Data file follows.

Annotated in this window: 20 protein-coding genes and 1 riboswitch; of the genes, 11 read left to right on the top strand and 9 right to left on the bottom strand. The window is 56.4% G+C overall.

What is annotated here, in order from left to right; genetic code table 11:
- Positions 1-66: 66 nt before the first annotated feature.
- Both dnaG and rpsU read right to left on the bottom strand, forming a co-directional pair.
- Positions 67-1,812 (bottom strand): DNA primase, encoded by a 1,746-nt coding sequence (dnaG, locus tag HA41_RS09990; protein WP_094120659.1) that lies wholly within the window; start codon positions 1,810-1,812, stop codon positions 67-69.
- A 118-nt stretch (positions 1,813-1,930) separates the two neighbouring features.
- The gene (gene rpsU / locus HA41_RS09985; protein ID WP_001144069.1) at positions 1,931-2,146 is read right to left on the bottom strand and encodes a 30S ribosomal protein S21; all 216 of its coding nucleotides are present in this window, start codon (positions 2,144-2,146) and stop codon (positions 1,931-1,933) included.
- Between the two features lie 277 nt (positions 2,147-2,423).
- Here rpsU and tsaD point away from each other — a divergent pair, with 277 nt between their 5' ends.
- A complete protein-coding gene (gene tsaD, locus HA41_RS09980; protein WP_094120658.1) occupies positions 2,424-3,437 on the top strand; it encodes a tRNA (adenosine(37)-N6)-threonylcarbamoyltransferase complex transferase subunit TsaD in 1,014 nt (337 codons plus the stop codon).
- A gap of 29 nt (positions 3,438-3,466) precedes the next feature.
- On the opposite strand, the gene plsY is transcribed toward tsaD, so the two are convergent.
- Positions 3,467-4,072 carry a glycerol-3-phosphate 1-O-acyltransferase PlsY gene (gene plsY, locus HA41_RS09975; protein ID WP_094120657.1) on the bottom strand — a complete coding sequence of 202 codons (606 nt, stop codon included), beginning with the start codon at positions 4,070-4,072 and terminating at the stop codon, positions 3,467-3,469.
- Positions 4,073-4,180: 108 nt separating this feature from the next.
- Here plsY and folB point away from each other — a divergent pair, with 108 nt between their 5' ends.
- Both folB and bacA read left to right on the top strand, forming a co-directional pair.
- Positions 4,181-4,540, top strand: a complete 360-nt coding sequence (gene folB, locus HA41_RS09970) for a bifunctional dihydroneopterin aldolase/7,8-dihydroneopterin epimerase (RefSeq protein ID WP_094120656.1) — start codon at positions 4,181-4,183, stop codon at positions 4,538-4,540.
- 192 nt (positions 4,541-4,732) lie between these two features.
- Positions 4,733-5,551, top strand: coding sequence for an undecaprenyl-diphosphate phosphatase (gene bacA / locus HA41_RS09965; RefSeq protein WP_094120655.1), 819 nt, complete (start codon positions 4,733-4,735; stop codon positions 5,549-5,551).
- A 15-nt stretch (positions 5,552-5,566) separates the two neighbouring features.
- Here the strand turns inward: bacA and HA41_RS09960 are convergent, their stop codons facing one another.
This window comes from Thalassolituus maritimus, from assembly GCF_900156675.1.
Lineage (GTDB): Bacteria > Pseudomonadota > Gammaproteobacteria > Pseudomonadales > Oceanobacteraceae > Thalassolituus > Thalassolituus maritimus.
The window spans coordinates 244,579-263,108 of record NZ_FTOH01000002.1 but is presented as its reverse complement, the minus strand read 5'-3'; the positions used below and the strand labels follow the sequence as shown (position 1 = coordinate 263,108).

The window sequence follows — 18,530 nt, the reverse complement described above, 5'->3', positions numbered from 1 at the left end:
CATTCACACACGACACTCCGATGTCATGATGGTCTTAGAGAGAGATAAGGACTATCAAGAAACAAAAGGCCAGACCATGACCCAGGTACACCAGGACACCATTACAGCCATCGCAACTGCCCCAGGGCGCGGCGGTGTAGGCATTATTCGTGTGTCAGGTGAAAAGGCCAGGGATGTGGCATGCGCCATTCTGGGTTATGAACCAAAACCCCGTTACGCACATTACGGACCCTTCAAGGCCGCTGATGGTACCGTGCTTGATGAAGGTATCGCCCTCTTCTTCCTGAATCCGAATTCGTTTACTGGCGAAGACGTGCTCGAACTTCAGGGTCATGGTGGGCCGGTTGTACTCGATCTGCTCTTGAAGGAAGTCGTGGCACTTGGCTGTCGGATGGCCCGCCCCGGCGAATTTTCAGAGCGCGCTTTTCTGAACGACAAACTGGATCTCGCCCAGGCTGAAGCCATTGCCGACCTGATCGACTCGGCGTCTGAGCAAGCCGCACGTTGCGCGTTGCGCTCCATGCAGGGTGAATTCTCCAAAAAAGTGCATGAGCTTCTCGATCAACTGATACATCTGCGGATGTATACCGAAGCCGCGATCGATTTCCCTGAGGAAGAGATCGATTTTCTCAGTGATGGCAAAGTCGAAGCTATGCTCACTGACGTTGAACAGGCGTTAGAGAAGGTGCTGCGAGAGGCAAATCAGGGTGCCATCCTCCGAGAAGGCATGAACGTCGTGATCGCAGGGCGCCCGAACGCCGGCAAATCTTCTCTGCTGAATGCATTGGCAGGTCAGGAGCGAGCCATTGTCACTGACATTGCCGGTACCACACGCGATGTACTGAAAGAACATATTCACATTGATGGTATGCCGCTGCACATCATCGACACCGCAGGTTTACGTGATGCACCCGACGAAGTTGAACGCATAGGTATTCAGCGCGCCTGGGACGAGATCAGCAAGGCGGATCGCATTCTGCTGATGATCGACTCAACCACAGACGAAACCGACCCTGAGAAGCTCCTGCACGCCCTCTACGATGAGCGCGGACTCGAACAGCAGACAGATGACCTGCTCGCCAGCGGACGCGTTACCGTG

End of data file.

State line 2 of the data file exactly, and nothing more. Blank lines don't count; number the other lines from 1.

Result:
What is annotated here, in order from left to right; genetic code table 11: